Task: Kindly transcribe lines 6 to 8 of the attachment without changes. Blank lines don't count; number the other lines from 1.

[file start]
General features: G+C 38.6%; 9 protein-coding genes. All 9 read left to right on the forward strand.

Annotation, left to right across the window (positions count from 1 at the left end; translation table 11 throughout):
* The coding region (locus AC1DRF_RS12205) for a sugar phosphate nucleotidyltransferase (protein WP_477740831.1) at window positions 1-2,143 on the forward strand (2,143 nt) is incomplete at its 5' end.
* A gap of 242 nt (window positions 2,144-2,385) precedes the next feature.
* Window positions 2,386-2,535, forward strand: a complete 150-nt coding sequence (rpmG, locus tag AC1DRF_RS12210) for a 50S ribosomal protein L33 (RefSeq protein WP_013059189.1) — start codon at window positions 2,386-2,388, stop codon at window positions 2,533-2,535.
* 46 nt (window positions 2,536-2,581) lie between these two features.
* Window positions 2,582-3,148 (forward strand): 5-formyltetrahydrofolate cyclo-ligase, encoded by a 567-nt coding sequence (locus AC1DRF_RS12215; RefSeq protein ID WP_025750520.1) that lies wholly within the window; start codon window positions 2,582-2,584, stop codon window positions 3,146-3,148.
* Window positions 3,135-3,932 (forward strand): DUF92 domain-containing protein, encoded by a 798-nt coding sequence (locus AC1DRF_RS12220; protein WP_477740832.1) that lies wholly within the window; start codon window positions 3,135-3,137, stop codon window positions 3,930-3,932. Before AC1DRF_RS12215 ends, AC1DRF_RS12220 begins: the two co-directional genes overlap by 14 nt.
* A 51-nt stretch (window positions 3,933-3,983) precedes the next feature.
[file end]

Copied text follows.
* 46 nt (window positions 2,536-2,581) lie between these two features.
* Window positions 2,582-3,148 (forward strand): 5-formyltetrahydrofolate cyclo-ligase, encoded by a 567-nt coding sequence (locus AC1DRF_RS12215; RefSeq protein ID WP_025750520.1) that lies wholly within the window; start codon window positions 2,582-2,584, stop codon window positions 3,146-3,148.
* Window positions 3,135-3,932 (forward strand): DUF92 domain-containing protein, encoded by a 798-nt coding sequence (locus AC1DRF_RS12220; protein WP_477740832.1) that lies wholly within the window; start codon window positions 3,135-3,137, stop codon window positions 3,930-3,932. Before AC1DRF_RS12215 ends, AC1DRF_RS12220 begins: the two co-directional genes overlap by 14 nt.